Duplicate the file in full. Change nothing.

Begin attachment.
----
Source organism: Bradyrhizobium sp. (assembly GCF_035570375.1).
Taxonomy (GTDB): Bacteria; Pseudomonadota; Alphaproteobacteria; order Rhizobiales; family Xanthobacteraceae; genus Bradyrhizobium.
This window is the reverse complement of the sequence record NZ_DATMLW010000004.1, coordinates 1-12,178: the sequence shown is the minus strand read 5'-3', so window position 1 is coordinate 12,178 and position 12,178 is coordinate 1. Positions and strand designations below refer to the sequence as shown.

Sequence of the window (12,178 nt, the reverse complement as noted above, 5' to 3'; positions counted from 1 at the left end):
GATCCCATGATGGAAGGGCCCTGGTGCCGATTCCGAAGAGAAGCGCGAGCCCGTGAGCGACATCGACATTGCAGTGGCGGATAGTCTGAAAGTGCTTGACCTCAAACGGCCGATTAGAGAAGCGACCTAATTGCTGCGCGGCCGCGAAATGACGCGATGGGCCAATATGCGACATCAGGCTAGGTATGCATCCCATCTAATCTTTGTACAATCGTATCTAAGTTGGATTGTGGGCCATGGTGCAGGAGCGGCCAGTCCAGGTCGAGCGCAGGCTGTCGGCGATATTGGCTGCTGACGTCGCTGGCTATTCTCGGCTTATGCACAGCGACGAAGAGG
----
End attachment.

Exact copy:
Source organism: Bradyrhizobium sp. (assembly GCF_035570375.1).
Taxonomy (GTDB): Bacteria; Pseudomonadota; Alphaproteobacteria; order Rhizobiales; family Xanthobacteraceae; genus Bradyrhizobium.
This window is the reverse complement of the sequence record NZ_DATMLW010000004.1, coordinates 1-12,178: the sequence shown is the minus strand read 5'-3', so window position 1 is coordinate 12,178 and position 12,178 is coordinate 1. Positions and strand designations below refer to the sequence as shown.

Sequence of the window (12,178 nt, the reverse complement as noted above, 5' to 3'; positions counted from 1 at the left end):
GATCCCATGATGGAAGGGCCCTGGTGCCGATTCCGAAGAGAAGCGCGAGCCCGTGAGCGACATCGACATTGCAGTGGCGGATAGTCTGAAAGTGCTTGACCTCAAACGGCCGATTAGAGAAGCGACCTAATTGCTGCGCGGCCGCGAAATGACGCGATGGGCCAATATGCGACATCAGGCTAGGTATGCATCCCATCTAATCTTTGTACAATCGTATCTAAGTTGGATTGTGGGCCATGGTGCAGGAGCGGCCAGTCCAGGTCGAGCGCAGGCTGTCGGCGATATTGGCTGCTGACGTCGCTGGCTATTCTCGGCTTATGCACAGCGACGAAGAGG